Specific to:

Buick Roadmaster 1991-1993

Chevrolet Caprice 1993

Oldsmobile Custom Cruiser 1991-1992

At this time the manufacturer does not provide removal and installation procedures for this component. The following procedure is a guideline and may differ from the vehicle you are servicing.

  1. Before servicing the vehicle, refer to the Precautions Section.
    NOTE
    Disconnecting the negative battery cable on some vehicles may interfere with the functions of the on-board computer systems and may require the computer to undergo a relearning process, once the negative battery cable is reconnected.


    NOTE
    If working near and/or around the SRS system and components, be sure to properly disable the SRS system. See disarming/arming the SRS system.

  2.  
  3. Disconnect the negative battery cable.
  4.  
  5. Drain the cooling system to an acceptable level. Be sure to properly dispose of used coolant.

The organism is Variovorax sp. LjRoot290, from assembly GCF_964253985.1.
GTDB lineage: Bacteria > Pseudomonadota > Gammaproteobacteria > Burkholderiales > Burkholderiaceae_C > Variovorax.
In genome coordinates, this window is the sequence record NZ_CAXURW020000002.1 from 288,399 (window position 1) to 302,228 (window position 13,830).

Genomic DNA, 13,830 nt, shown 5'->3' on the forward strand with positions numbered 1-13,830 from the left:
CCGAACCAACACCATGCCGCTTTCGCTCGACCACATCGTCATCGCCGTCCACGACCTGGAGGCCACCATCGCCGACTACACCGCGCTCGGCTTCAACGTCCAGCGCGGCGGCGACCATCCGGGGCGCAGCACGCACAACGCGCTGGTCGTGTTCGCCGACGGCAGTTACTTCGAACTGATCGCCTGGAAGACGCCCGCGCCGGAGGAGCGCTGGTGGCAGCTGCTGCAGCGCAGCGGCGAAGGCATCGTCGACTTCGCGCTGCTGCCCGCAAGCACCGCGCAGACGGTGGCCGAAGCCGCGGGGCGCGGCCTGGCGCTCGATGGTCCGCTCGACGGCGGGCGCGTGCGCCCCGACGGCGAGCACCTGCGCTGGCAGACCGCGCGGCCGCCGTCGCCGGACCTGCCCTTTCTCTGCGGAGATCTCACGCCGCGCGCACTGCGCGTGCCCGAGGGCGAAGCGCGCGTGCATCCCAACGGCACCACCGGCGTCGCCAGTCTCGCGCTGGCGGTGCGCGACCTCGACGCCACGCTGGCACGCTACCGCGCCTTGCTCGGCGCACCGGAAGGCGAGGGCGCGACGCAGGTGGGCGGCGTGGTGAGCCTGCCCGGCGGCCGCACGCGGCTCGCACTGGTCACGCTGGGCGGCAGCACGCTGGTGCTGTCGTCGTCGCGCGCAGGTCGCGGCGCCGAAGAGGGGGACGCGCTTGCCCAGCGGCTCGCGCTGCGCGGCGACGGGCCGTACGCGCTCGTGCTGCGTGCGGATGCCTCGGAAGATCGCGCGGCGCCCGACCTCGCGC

6.  
  7. Remove the air cleaner assembly, as required.
  8.  
  9. Remove the necessary components to gain access to the ECT sensor.
  10.  
  11. Disconnect the electrical connector.
  12.  
  13. Remove the sensor from its mounting.
  14.  
  15. Discard the gasket.

    Click image to see an enlarged view

    Fig. ECT sensor and related components-1991-1993

  16.  

To install:


NOTE
Be sure to use new fasteners, as required.


NOTE
Use the correct fastener in the correct location. Replacement fasteners must be the correct part number for that application. Fasteners requiring replacement or fasteners requiring the use of thread sealer are identified. Do not use paints, lubricants or corrosion inhibitors on fasteners or fastener joint surfaces unless specified. These coatings affect fastener torque and joint clamping force and may damage the fastener. Use the correct tightening sequence and specifications when installing fasteners.

  1. Installation is the reverse of the removal procedure.
  2.